The Adirondack Park Agency’s board gave preliminary approval Thursday to an amendment to the State Land Master Plan that will enable the state to create a thirty-four-mile rail trail between Lake Placid and Tupper Lake. The board voted unanimously to send the proposed amendment to public hearings. It will vote again on the amendment after the hearings. The hearings will be held at APA offices in Ray Brook at 7 p.m. April 11; at the View in Old Forge at 7 p.m. April 24; and at the Department of Environmental Conservation offices in Albany at 11 a.m. April 25. The >>More
The Adirondack Park Agency will consider amending the State Land Master Plan next week to allow the state to create a thirty-four-mile rail trail between Lake Placid and Tupper Lake. The APA approved the rail trail in 2016, but a state judge ruled last fall that the trail would violate the State Land Master Plan. At issue was the plan’s definition of Travel Corridor. The APA said the railroad corridor would remain a Travel Corridor even if the tracks were removed, but acting State Supreme Court Justice Robert G. Main Jr. disagreed. “The SLMP expressly defines travel corridors in terms >>More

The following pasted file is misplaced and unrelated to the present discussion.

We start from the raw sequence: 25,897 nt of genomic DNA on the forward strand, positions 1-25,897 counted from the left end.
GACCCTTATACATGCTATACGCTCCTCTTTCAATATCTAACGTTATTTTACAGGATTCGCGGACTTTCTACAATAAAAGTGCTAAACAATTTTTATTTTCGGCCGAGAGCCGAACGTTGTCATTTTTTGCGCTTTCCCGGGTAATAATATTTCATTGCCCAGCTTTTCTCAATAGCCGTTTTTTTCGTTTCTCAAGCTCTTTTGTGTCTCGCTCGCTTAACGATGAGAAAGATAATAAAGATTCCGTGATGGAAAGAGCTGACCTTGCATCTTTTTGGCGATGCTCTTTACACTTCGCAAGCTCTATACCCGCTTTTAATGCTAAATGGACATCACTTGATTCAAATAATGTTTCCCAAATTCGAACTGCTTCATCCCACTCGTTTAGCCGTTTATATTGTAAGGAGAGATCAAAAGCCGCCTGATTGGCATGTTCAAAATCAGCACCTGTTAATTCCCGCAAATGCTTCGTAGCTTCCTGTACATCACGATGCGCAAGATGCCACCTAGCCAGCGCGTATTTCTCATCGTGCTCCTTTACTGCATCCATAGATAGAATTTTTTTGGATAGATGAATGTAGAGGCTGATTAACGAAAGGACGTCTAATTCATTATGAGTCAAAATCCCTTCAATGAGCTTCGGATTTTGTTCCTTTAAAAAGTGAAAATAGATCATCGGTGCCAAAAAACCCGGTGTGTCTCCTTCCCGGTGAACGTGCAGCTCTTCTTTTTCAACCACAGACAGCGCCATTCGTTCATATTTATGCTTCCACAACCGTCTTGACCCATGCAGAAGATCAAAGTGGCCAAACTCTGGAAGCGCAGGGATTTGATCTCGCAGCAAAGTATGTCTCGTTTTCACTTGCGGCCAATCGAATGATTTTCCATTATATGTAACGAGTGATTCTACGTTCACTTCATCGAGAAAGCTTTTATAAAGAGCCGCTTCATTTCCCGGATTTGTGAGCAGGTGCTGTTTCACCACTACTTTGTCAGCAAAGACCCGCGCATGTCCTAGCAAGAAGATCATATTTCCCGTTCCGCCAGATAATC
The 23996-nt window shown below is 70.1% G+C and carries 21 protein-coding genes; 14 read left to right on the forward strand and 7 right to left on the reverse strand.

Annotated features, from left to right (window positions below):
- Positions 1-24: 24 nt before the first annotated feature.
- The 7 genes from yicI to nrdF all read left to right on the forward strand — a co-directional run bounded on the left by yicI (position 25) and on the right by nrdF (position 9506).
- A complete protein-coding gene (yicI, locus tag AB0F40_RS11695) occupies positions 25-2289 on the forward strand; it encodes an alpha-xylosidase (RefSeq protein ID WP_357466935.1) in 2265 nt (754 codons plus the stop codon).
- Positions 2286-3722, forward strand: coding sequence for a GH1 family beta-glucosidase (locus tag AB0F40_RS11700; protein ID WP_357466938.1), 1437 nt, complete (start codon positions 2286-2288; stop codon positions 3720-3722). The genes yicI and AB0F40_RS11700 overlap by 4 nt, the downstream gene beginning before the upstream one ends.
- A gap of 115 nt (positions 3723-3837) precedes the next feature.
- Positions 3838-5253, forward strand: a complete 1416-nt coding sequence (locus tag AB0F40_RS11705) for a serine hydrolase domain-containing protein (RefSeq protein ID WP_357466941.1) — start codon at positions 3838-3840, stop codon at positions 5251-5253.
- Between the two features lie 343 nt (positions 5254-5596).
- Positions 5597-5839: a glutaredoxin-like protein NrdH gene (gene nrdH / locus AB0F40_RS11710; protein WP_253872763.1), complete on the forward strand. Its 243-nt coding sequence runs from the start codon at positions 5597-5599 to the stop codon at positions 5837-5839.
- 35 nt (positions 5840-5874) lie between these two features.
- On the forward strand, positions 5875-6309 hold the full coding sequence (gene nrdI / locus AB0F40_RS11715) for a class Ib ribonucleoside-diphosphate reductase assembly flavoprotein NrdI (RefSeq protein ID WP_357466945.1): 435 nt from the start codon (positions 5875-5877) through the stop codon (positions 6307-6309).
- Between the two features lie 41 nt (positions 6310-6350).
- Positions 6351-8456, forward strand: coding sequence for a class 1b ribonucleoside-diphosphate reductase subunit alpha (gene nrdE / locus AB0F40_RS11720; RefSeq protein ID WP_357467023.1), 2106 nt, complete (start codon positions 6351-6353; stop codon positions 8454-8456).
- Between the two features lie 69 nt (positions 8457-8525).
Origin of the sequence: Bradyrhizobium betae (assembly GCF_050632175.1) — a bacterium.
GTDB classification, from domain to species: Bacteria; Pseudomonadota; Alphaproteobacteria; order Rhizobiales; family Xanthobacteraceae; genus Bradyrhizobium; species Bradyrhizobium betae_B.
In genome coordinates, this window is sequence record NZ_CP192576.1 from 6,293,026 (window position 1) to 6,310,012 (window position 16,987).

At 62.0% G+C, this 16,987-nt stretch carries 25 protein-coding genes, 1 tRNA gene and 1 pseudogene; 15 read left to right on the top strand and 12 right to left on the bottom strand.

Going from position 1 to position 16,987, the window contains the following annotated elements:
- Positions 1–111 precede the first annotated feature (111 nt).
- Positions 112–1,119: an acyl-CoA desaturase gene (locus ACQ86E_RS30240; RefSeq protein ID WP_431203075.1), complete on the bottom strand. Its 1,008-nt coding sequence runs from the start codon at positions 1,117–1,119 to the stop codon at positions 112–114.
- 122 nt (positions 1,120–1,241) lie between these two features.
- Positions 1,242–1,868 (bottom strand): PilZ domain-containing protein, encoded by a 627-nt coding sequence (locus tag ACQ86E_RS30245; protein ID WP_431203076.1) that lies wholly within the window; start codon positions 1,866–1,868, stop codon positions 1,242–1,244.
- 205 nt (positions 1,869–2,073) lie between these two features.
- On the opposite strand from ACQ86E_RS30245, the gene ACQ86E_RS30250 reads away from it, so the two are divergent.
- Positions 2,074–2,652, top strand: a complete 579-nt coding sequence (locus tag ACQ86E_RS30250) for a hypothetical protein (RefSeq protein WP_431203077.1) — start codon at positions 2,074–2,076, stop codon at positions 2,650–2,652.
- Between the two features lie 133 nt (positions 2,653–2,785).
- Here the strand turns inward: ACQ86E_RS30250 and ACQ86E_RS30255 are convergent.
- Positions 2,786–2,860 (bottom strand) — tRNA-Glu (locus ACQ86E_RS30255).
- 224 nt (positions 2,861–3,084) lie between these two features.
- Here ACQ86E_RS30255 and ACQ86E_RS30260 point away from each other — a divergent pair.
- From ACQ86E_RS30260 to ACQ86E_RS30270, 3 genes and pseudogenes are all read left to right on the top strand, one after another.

North Elba plans to retain an attorney to fight for a rail trail between Lake Placid and Tupper Lake.
Uncertainty about deeds held up for months the lawsuit filed against the state over its plan to remove tracks and create a 34-mile rail trail between Lake Placid and Tupper Lake. The state thought it owned the entire rail corridor but discovered it does not have title to two parcels: a half-mile stretch near North Country Community College in Saranac Lake and a shorter stretch at the end of the line in Lake Placid. Although the state now holds an easement allowing public access to both parcels, the easement will terminate if the tracks are removed. In court papers, state >>More
Adirondack Recreational Trail Advocates filed a friend-of-the-court brief this week in the lawsuit over the state’s plan to remove 34 miles of railroad tracks between Lake Placid and Tupper Lake and create a trail for bicycling, hiking, snowmobiling, and other pursuits. ARTA joined the suit on the side of three state agencies being sued: the Department of Environmental Conservation, the Department of Transportation, and the Adirondack Park Agency. The Adirondack Railway Preservation Society, based in Utica, contends the plan to divide the state-owned Adirondack Rail Corridor into an 85-mile rail segment and a 34-mile trail segment is illegal. DEC and >>More